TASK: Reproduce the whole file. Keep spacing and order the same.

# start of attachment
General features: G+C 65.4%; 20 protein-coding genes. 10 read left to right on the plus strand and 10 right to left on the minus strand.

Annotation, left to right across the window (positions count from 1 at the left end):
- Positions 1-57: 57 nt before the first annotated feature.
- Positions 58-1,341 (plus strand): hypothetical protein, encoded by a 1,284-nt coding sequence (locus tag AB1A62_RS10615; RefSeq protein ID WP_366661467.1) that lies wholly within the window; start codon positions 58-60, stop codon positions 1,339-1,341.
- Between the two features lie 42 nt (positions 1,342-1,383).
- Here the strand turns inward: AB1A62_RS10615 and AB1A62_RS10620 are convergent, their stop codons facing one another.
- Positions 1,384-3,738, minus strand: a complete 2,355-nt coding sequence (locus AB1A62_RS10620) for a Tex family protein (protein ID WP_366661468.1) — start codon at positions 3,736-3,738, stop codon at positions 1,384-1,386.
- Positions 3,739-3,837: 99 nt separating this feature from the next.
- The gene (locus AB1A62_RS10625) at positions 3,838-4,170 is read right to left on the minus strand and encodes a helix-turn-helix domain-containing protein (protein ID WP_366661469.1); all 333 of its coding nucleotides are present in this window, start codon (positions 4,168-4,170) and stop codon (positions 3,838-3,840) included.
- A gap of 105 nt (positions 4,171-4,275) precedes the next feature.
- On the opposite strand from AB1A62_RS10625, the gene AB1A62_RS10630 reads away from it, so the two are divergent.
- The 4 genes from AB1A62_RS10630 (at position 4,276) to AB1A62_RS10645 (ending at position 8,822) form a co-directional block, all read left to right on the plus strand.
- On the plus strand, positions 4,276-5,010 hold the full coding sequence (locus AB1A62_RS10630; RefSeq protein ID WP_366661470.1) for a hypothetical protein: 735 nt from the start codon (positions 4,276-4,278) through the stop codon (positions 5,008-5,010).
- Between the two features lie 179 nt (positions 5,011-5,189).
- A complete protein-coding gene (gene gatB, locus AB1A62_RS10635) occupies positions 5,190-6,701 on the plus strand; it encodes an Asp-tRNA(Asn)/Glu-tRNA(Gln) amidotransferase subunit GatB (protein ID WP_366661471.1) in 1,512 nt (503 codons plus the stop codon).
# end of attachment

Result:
General features: G+C 65.4%; 20 protein-coding genes. 10 read left to right on the plus strand and 10 right to left on the minus strand.

Annotation, left to right across the window (positions count from 1 at the left end):
- Positions 1-57: 57 nt before the first annotated feature.
- Positions 58-1,341 (plus strand): hypothetical protein, encoded by a 1,284-nt coding sequence (locus tag AB1A62_RS10615; RefSeq protein ID WP_366661467.1) that lies wholly within the window; start codon positions 58-60, stop codon positions 1,339-1,341.
- Between the two features lie 42 nt (positions 1,342-1,383).
- Here the strand turns inward: AB1A62_RS10615 and AB1A62_RS10620 are convergent, their stop codons facing one another.
- Positions 1,384-3,738, minus strand: a complete 2,355-nt coding sequence (locus AB1A62_RS10620) for a Tex family protein (protein ID WP_366661468.1) — start codon at positions 3,736-3,738, stop codon at positions 1,384-1,386.
- Positions 3,739-3,837: 99 nt separating this feature from the next.
- The gene (locus AB1A62_RS10625) at positions 3,838-4,170 is read right to left on the minus strand and encodes a helix-turn-helix domain-containing protein (protein ID WP_366661469.1); all 333 of its coding nucleotides are present in this window, start codon (positions 4,168-4,170) and stop codon (positions 3,838-3,840) included.
- A gap of 105 nt (positions 4,171-4,275) precedes the next feature.
- On the opposite strand from AB1A62_RS10625, the gene AB1A62_RS10630 reads away from it, so the two are divergent.
- The 4 genes from AB1A62_RS10630 (at position 4,276) to AB1A62_RS10645 (ending at position 8,822) form a co-directional block, all read left to right on the plus strand.
- On the plus strand, positions 4,276-5,010 hold the full coding sequence (locus AB1A62_RS10630; RefSeq protein ID WP_366661470.1) for a hypothetical protein: 735 nt from the start codon (positions 4,276-4,278) through the stop codon (positions 5,008-5,010).
- Between the two features lie 179 nt (positions 5,011-5,189).
- A complete protein-coding gene (gene gatB, locus AB1A62_RS10635) occupies positions 5,190-6,701 on the plus strand; it encodes an Asp-tRNA(Asn)/Glu-tRNA(Gln) amidotransferase subunit GatB (protein ID WP_366661471.1) in 1,512 nt (503 codons plus the stop codon).